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Towards the Shinbashi area is the brand new mini-centre of Shiodome. It's a futuristic city with wide-open plazas, crisscrossed by aerial walkways and a monorail, and houses the ADMT Advertising Museum Tokyo, the Old Shinbashi Station (a reconstruction of the original) and a theatre, as well as a shopping complex and scores of restaurants and cafés.

Also in the Ginza area is the Tokyo Disneyland Ticket Centre. The theme park is out of town, but this ticket office (staff speak English) is open from 10am until 7pm daily.

Tokyo's central business district, Marunouchi, is historically linked to the nearby Imperial Palace. Edo (the old name of the city) came to life in 1457 as Ota Dokan settled where the Palace now stands. Once the shogun decided to rule from here too, his castle became the centre of the city. The Marunouchi area was created as he decreed that all daimyo (feudal lords) must live in Edo for half of the year.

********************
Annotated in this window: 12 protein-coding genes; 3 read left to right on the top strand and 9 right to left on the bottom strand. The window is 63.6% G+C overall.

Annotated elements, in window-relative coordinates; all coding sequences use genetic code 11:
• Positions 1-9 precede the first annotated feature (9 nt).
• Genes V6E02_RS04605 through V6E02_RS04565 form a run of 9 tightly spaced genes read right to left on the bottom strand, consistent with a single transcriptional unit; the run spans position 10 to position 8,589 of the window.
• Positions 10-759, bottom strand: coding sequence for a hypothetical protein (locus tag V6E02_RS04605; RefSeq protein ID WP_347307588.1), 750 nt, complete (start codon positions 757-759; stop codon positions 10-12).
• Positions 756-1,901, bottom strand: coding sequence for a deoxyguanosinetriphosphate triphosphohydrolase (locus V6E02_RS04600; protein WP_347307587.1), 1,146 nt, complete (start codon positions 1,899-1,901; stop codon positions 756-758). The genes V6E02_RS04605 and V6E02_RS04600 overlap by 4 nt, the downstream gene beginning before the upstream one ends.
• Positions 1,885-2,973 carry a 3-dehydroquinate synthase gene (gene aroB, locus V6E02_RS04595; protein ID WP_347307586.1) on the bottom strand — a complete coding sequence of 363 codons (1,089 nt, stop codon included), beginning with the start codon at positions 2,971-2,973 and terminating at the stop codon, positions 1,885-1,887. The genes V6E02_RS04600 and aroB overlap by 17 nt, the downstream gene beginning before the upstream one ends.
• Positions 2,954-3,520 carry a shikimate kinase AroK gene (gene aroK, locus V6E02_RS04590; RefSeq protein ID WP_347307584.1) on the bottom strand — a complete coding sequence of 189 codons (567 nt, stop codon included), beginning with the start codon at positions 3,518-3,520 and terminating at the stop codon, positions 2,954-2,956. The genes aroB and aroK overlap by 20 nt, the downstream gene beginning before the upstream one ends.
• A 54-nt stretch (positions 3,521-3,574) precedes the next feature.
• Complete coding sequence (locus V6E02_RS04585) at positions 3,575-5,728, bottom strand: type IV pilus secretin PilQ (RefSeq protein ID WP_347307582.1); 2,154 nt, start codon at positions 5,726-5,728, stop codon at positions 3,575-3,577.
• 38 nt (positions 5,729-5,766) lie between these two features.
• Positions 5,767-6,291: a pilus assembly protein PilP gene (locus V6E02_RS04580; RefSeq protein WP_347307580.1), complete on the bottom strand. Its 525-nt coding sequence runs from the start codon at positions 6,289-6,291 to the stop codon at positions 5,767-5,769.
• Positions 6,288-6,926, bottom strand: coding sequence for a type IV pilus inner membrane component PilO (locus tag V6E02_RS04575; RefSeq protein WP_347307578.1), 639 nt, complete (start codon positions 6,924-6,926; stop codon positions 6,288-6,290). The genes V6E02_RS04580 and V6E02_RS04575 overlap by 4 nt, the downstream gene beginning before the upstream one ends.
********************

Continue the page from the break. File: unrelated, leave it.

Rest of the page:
Eventually the castle grounds shrank as the city took on a life of its own, and the palace became isolated. But even today, the Imperial Palace and Marunouchi remains the centre of Tokyo in many senses, and most visitors make a beeline for the Imperial Park. It's directly in front of Tokyo station's central exit, across Hibiya Dori, about 500 metres (160 feet) away. The Imperial Palace is out of bounds, except on 2 January and 23 December, the emperor's birthday.